Growth in the southern provinces: very promising scores

Despite the impact of Covid-19 on the economy of the southern provinces, the indicators for the three regions remain satisfactory. Further efforts will be made to reduce spatial inequalities.

The consolidation of the achievements of the Southern Provinces Development Model is based on a series of indicators that reflect the strong dynamics of these territories. The three poles that make up this region have so far accounted for 97% of the investments made in the framework of the drinking water supply programme for rural populations, without forgetting the actions undertaken in terms of electrification, construction of rural roads and the fight against isolation. At the statistical level, and despite their low contribution to the regional GDP, the two regions Laâyoune-Sakia el Hamra and Dakhla-Oued Eddahab record a growth rate well above the national average, with 10.9% and 10.5% respectively. Similarly, the three southern regions also have a nominal GDP per capita that is higher than the national average. Dakhla comes at the top of the ranking with an average of around 52,301 DH/inhabitant, followed by Laâyoune which records an average of 27,442 DH/inhabitant and Guelmim which has a threshold of 25,136 DH/inhabitant. For the crucial indicator relating to the dynamics of the territories, the data show that the region of Laayoune has experienced, in 2019, the most sustained growth of GDP per capita with an annual rate of 8.4%. The evolution also remains remarkable for the Guelmim region, with a rate of 4%. On the other hand, the high unemployment rate remains one of the problems to be solved for the implementation of the development model. In fact, the southern regions have the highest regional rate, at 16.3%, and together with the Oriental region they are the four regions most affected by the decline in economic activity.

The impact of Covid19 and droughtThe
three regions mentioned above will have to face a particularly difficult year 2020, also characterised by a dry agricultural year. The economy of the southern provinces will therefore be greatly weakened by the fall in national GDP during this year, but also by the crisis currently affecting several sectors. This means that the Development Model for the Saharan provinces will have to be redirected in terms of spending priorities, with a view to creating the necessary margins to finance investment projects whose studies have already been finalised and which will have a proven impact on employment and the productive fabric. The urgent programmes that will be launched in 2021 revolve around the establishment of social security coverage and the operationalisation of the economic recovery and employment pact, as well as assistance to crisis-affected enterprises and vulnerable households. The main concern is to cushion the shock induced by the health crisis and mitigate the economic and social impact on the southern provinces. It should be remembered that in 2019, 12 projects will be implemented as part of the catch-up of deficits in infrastructure and basic services, including 10 in Guelmim-Oued Noun. In 2020, 21 projects have been put on the rails thanks to funding provided by the INDH, at a cost of 15 MDH.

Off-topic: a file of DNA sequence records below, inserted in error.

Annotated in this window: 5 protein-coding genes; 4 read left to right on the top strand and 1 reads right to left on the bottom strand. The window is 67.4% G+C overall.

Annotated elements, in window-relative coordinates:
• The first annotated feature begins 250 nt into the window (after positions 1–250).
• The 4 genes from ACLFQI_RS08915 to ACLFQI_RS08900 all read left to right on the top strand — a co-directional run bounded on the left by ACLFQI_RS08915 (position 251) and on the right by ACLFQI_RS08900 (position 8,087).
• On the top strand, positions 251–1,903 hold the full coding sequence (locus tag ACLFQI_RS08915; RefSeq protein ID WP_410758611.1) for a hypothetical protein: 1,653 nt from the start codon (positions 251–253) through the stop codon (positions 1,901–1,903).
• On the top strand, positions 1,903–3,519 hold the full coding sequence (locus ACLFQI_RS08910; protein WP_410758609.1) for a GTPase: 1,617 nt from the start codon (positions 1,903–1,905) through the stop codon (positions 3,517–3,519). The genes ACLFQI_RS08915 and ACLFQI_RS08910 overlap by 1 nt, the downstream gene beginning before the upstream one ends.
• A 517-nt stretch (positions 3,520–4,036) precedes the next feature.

The 2021 objectivesMany
priorities are outlined for the 6th year of the Southern Provinces Development Programme. In order of importance, these are the strengthening of infrastructure and means of transport, the encouragement of private investment and support for economic operators within the 3 regions. The preservation of the intangible heritage and the development of natural resources are also in the line of sight. To date, and out of the 700 projects initially programmed, 158 projects have been completed for a total cost of 11.6 MMDH, while 318 projects are at an advanced stage, with a total allocation exceeding 40 MMDH. The Finance Department’s data also specify that up to March 2020, the total credits committed out of the 85 MMDH, which make up the overall budget of the programme, reached 35.6 MMDH, i.e. a commitment rate of 42%. These investments have made it possible to complete several projects aimed at improving the connectivity of the southern regions with the rest of the regions, not forgetting the strengthening of the energy supply. For 2021, major budgetary efforts will be made, with the implementation of 267 projects spread over the three regions for a budget of 33 MMDH. The list of projects indicates that these include the construction of the Atlantic Port of Dakhla, the desalination and water supply for irrigation of 5,000 hectares to the north of Dakhla, and new wind farms which will cost more than 5.4 MMDH.

A poorly diversified economyThe
economic performance of the three southern regions is driven by the primary sectors and public spending. Indeed, the economy of the Saharan regions is highly dependent on the State, even though the GDP per capita is about 41% higher than the national average. Wages are the main source of income (53% of total income), with the remainder divided between profits (26%), direct and indirect aid (19%) and transfers (1%). The state contributes more than 54% to the GDP of the southern provinces, of which 43% is direct (33% for the state and 10% for public enterprises) and 11% indirect (GDP induced by public investment). Of the total income generated, 80% comes from the various sectors (including the public sector), 16% from direct and indirect aid and the rest from inward transfers. It should also be said that the southern provinces concentrate almost half of the national budget allocated to social aid, which does not manage to diversify the regional economy, which remains vulnerable because it is essentially based on fishing and the processing of sea products, the phosphate sector and, to a lesser extent, the construction and public works sector and market services.

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